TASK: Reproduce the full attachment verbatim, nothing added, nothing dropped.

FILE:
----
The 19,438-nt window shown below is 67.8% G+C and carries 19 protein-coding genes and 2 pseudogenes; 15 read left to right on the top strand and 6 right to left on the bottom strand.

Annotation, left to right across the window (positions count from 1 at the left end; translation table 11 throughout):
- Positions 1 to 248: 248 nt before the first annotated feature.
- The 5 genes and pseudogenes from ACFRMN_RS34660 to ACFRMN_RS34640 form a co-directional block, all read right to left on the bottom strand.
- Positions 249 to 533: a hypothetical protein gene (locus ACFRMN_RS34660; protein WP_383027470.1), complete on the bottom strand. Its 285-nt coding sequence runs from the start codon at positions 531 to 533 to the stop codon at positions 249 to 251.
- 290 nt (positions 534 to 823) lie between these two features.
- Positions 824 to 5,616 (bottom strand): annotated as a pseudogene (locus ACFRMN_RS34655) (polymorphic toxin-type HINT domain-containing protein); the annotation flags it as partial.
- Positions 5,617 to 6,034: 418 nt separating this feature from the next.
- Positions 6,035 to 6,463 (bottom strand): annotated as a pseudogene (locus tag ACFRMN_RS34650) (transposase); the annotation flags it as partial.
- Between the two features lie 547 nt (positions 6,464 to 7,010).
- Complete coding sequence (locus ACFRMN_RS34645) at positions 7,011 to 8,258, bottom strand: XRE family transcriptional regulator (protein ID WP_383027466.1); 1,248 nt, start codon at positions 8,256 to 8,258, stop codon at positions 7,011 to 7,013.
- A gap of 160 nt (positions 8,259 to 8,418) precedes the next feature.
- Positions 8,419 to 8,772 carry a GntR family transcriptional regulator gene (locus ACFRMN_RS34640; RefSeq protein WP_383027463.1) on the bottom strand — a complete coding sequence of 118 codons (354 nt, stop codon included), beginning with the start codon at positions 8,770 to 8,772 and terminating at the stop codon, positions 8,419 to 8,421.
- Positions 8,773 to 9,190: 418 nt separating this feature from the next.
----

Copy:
The 19,438-nt window shown below is 67.8% G+C and carries 19 protein-coding genes and 2 pseudogenes; 15 read left to right on the top strand and 6 right to left on the bottom strand.

Annotation, left to right across the window (positions count from 1 at the left end; translation table 11 throughout):
- Positions 1 to 248: 248 nt before the first annotated feature.
- The 5 genes and pseudogenes from ACFRMN_RS34660 to ACFRMN_RS34640 form a co-directional block, all read right to left on the bottom strand.
- Positions 249 to 533: a hypothetical protein gene (locus ACFRMN_RS34660; protein WP_383027470.1), complete on the bottom strand. Its 285-nt coding sequence runs from the start codon at positions 531 to 533 to the stop codon at positions 249 to 251.
- 290 nt (positions 534 to 823) lie between these two features.
- Positions 824 to 5,616 (bottom strand): annotated as a pseudogene (locus ACFRMN_RS34655) (polymorphic toxin-type HINT domain-containing protein); the annotation flags it as partial.
- Positions 5,617 to 6,034: 418 nt separating this feature from the next.
- Positions 6,035 to 6,463 (bottom strand): annotated as a pseudogene (locus tag ACFRMN_RS34650) (transposase); the annotation flags it as partial.
- Between the two features lie 547 nt (positions 6,464 to 7,010).
- Complete coding sequence (locus ACFRMN_RS34645) at positions 7,011 to 8,258, bottom strand: XRE family transcriptional regulator (protein ID WP_383027466.1); 1,248 nt, start codon at positions 8,256 to 8,258, stop codon at positions 7,011 to 7,013.
- A gap of 160 nt (positions 8,259 to 8,418) precedes the next feature.
- Positions 8,419 to 8,772 carry a GntR family transcriptional regulator gene (locus ACFRMN_RS34640; RefSeq protein WP_383027463.1) on the bottom strand — a complete coding sequence of 118 codons (354 nt, stop codon included), beginning with the start codon at positions 8,770 to 8,772 and terminating at the stop codon, positions 8,419 to 8,421.
- Positions 8,773 to 9,190: 418 nt separating this feature from the next.